# How do we know that voltmeters are accurate?

Something that has always puzzled me is how we know the accuracy of voltmeters. From googling around, it seems that today's digital voltmeters use an ADC. An ADC works by comparing the voltage that is to be measured against a highly precise known voltage reference. However, how is the voltage of that highly precise voltage reference known? It seems to be like a chicken vs. egg kind of problem - knowing the accuracy of the voltmeter ADC reference voltage relies on the accuracy of another voltmeter using another reference voltage which relies on the accuracy of another voltmeter using another reference voltage and so on and it continues infinitely.

From looking at the Wikipedia page for a voltmeter, it seems like something such as a Weston cell, which uses a reproducible and stable chemical reaction, is used as the ultimate reference voltage for calibration. But still, that falls prey to the chicken vs. egg dilemma - how do we know the voltage of the Weston cell without again using a voltmeter?

• Ultimately there's a whole field devoted to deciding which we consider to be fundamental physical units and which we consider derived, eg SI, MKS, CGS, etc It's mostly not about metal bars in guarded rooms anymore... – Chris Stratton Dec 3 '20 at 1:52
• A multimeter should be calibrated according to a voltage standard that can be traced to the NIST. – S.s. Dec 3 '20 at 2:14
• This question applies to ALL measurements we make. Not just voltmeters. For example, length, temperature, mass, time, brightness. DO some Googling into metrology. And I'm just sitting here trying to figure out how to make sure my square is square and my straight edge is straight without needing a squarer square or straighter straight edge. – DKNguyen Dec 3 '20 at 5:15
• A Weston standard cell has the advantage of being affordable and you could make one yourself if keen enough. You can buy (usually) very olde Eppley versions on ebay for \$US50 or so - or much more if you wish. Here is a page with some excellent related links. || Note that a saturated cell maintains its voltage with time, while an unsaturated cell loses voltage at a relatively consistent rate with time BUT has a usefully lower temperature coefficient. – Russell McMahon Dec 3 '20 at 10:56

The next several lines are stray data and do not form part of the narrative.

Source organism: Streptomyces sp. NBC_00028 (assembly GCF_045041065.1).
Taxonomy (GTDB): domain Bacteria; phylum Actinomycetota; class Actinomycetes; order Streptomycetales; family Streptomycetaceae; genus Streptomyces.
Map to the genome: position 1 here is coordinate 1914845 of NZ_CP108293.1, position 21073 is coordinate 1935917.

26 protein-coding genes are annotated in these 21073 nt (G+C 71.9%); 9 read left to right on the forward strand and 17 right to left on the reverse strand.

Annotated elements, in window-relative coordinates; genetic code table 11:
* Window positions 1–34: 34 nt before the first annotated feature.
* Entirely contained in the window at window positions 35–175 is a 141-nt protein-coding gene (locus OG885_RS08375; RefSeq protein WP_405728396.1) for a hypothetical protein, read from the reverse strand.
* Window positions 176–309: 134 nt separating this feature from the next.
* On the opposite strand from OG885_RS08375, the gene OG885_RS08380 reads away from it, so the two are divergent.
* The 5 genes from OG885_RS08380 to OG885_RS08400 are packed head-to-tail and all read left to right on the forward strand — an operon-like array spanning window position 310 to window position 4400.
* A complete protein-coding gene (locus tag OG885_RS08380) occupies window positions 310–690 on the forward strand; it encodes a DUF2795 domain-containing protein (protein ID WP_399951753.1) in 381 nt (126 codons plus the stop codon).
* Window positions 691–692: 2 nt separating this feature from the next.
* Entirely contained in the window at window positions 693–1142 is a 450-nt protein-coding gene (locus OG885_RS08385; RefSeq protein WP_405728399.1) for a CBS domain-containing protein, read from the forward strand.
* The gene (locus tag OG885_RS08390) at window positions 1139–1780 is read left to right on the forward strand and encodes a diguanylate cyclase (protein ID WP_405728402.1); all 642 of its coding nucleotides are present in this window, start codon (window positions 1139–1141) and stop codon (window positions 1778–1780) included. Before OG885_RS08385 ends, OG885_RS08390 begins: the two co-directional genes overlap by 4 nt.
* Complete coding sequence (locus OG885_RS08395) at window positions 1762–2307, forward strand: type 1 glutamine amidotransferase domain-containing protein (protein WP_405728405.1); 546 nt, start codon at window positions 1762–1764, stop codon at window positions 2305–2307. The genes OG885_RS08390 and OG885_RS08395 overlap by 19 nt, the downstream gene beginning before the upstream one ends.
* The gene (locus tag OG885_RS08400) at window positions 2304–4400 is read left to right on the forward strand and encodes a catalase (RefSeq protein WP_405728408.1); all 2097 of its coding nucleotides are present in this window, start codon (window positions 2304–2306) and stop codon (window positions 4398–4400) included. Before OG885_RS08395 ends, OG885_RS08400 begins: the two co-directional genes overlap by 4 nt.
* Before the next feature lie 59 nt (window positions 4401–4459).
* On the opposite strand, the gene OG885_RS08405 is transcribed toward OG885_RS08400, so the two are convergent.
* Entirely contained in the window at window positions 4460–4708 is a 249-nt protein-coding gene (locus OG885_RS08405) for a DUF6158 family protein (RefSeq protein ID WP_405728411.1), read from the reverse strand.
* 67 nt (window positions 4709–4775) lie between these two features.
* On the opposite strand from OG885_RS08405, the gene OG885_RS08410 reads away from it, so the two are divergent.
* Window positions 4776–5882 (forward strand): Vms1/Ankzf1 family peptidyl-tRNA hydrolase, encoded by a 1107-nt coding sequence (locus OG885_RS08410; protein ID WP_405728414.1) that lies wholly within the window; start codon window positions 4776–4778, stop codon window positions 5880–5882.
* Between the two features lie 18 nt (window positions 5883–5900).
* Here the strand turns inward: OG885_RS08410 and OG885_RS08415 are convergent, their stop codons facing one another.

• Welcome to the rabbit hole of instrument calibration. No affiliation, but Fluke has a good page on it. – J... Dec 3 '20 at 23:51

## 7 Answers

These days, you build a primary voltage standard from a bunch of Josephson junctions and a microwave source. That generates a voltage that's dependent only on the defining constants of the International System of Units (SI base units).

As a more economical alternative, you send your voltmeter to a lab that compares it against a voltage standard that's traceable back to a primary voltage standard. In the US, that primary voltage standard is probably at NIST.

Basically, every physical quantity can be mapped back to a physical constant that is defined, rather than measured. Seven of 'em (read the Wikipedia article) are base units; the rest are derived. The volt, in particular, defined as the amount of electromotive force necessary to impart exactly one Joule on one Coulomb of charge. In SI base units, $$\\mathrm{1V = \frac{kg\cdot m^2}{A \cdot s^3}}\$$. So just build any old dingus that lets you generate a volt as long as you know what those four quantities are, and you're done!

As of May 20, 2019, all of these base units can, in theory, be reconstructed from first principles (i.e., the second is defined by a number of oscillations of a cesium maser, a meter is defined from the second and the speed of light, etc.). Ultimately all you need is a one-page reference guide, an astonishingly deep understanding of physics and metrology, and a staggeringly large gift certificate for a whole lot of lab time.

• "astonishingly deep understanding of physics", yup, that's the one I'm tellin' my kidz :D – mishan Dec 4 '20 at 10:30

From looking at the Wikipedia page for a voltmeter, it seems like something such as a Weston cell, which uses a reproducible and stable chemical reaction, is used as the ultimate reference voltage for calibration. But still, that falls prey to the chicken vs. egg dilemma - how do we know the voltage of the Weston cell without again using a voltmeter?

Back in the day when a Weston cell was used as a primary reference, we didn't need to know what the voltage was, we define the voltage of a Weston cell, under certain physical conditions like temperature, and whether it is saturated or not, as exactly equal to 1.018638 V +/- corrections. This was the case from when this definition was adopted in 1911 to when it was superceded by the Josephson Junction in 1990.